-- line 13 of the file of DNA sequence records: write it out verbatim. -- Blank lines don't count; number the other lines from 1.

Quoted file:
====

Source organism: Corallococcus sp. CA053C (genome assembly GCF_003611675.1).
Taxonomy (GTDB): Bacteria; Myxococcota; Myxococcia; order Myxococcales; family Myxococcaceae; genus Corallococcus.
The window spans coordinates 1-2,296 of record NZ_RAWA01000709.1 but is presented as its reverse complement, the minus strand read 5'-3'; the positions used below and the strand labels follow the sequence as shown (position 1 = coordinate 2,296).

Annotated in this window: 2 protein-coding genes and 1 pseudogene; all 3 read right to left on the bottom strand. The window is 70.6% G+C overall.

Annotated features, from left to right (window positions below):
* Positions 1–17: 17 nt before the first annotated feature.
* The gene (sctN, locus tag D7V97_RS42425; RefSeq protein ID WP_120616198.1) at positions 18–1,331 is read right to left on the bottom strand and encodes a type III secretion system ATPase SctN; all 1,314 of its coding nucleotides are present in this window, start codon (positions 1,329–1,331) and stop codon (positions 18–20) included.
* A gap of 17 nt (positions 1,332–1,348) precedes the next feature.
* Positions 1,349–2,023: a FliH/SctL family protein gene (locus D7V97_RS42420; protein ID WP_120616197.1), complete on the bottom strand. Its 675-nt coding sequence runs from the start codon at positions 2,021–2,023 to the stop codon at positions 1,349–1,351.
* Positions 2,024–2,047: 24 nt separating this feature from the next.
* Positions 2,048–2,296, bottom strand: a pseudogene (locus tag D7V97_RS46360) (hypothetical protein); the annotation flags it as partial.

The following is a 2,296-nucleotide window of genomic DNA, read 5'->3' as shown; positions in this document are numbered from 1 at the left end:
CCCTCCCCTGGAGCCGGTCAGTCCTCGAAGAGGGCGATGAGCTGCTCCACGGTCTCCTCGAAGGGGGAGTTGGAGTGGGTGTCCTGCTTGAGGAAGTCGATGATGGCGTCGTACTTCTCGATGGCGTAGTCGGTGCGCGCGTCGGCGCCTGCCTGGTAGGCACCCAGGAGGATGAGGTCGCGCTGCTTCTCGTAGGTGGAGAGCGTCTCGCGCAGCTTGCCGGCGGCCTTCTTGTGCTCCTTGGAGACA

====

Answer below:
CCCTCCCCTGGAGCCGGTCAGTCCTCGAAGAGGGCGATGAGCTGCTCCACGGTCTCCTCGAAGGGGGAGTTGGAGTGGGTGTCCTGCTTGAGGAAGTCGATGATGGCGTCGTACTTCTCGATGGCGTAGTCGGTGCGCGCGTCGGCGCCTGCCTGGTAGGCACCCAGGAGGATGAGGTCGCGCTGCTTCTCGTAGGTGGAGAGCGTCTCGCGCAGCTTGCCGGCGGCCTTCTTGTGCTCCTTGGAGACA